4 Jan 2018
I am sure I have seen them before. I must have. But for some reason I can’t remember that I ever saw men dressed like that before our visit to Las Vegas. There were important rodeos going on when Andrew and I visited that city, and wherever we went we saw men of all ages wearing big cowboy hats, huge buckles, and heavy cowboy boots. Women wore fancy dresses with bulky cowboy boots and cowboy hats. I am used to women wearing strange things, but men wearing cowboy hats was very new to me.
I hope I didn’t stare too much. Coming from a big city I am usually very good at hiding my curiosity in those cases. But I was fascinated by these men. Old men, middle aged men, teenagers, and boys: they all wore something that I would call a costume but was clearly just as normal for them to wear as blue jeans.
And then there were the cars! Andrew managed to get a picture of one of them. We all have seen stretch limousines, but the car we passed was a stretch pickup with a Texas license plate, of course. Why would anyone need a stretch pickup? Would someone use it to bring a group of teenagers to their prom while delivering a cow on the back of that truck?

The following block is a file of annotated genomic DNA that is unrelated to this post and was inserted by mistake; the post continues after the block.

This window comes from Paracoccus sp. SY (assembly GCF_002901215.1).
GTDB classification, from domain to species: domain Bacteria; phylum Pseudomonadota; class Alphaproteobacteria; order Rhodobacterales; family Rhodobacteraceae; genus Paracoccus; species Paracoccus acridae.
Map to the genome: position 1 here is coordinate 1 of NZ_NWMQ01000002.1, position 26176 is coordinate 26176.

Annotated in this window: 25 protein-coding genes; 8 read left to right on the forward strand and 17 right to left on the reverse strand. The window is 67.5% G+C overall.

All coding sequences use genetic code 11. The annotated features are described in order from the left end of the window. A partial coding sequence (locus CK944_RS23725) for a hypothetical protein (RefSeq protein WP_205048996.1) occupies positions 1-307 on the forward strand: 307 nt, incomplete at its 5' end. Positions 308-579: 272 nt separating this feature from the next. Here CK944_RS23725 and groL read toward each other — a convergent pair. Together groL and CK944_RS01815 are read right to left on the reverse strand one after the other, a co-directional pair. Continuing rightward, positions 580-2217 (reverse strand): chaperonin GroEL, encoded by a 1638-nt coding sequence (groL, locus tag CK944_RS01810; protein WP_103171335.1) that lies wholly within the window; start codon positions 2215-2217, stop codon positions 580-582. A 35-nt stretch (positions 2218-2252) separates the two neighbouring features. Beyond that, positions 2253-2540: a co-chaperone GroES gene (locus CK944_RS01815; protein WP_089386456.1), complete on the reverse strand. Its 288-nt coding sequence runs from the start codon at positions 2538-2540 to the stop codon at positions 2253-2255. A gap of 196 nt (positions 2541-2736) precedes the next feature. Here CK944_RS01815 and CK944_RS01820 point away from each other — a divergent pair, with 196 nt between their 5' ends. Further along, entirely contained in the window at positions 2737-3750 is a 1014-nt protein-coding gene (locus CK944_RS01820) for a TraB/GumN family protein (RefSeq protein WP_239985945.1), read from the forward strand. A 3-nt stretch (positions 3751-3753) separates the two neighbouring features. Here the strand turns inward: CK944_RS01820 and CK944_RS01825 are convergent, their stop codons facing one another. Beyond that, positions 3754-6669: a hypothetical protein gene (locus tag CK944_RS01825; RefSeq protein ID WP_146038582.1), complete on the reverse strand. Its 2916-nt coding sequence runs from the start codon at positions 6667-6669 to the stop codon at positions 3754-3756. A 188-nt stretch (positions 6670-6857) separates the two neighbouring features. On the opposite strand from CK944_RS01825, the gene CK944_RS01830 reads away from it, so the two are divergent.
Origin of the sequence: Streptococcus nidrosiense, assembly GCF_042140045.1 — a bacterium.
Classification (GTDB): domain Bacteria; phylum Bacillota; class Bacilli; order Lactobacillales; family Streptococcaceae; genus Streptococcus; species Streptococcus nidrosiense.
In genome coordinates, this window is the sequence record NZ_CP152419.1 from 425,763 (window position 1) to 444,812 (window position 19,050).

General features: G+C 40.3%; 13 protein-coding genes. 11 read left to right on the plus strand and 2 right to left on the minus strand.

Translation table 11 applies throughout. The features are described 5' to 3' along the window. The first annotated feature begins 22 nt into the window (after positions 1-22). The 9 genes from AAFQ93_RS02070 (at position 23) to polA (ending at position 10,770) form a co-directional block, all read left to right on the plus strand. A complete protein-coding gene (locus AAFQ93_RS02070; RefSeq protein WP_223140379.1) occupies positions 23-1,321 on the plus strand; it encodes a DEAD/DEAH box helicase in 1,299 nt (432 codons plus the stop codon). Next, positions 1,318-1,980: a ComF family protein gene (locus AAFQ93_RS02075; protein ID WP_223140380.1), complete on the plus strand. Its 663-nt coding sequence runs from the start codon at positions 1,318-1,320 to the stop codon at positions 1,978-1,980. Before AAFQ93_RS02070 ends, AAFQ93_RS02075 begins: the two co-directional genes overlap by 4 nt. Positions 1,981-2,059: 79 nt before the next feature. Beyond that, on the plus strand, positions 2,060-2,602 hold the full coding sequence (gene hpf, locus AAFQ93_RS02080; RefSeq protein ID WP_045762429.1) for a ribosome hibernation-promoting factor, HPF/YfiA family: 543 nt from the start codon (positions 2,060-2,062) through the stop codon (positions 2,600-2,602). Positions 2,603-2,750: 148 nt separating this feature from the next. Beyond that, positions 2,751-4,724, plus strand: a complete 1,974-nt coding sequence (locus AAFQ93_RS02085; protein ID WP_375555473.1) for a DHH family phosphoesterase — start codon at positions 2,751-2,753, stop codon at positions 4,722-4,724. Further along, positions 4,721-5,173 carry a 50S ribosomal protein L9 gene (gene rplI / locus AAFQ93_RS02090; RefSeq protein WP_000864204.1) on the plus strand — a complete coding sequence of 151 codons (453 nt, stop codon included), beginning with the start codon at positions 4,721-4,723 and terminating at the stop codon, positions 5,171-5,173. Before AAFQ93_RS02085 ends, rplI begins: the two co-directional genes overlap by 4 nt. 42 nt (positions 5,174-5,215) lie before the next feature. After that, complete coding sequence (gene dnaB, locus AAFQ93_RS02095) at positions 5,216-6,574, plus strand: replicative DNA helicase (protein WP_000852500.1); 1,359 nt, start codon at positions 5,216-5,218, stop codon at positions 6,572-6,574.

All of that made me even more curious about states like Texas and New Mexico. People must be so different there from where I live. Friends told me how different the mentality is in the south. Some southerners who moved to Maine decades ago are still suffering from the “cold” and “distant” Maine character. They never got used to the New England way of charm.
What hobbies do the Southerners have nowadays? Here in Maine, skiing, hunting, rafting, sailing, climbing, and hiking are very common. But it’s hot in the south. Do they have any outdoor activities at all? Americans seem to dislike the heat a lot and cherish their air conditioners. So, what do they do in the south and how do they stay cool while they are doing it?
All these questions need to be answered. And I would love to go there and explore that. I think I would like to live there, too. Just for a while. Just long enough to get a feeling for that part of the country, too.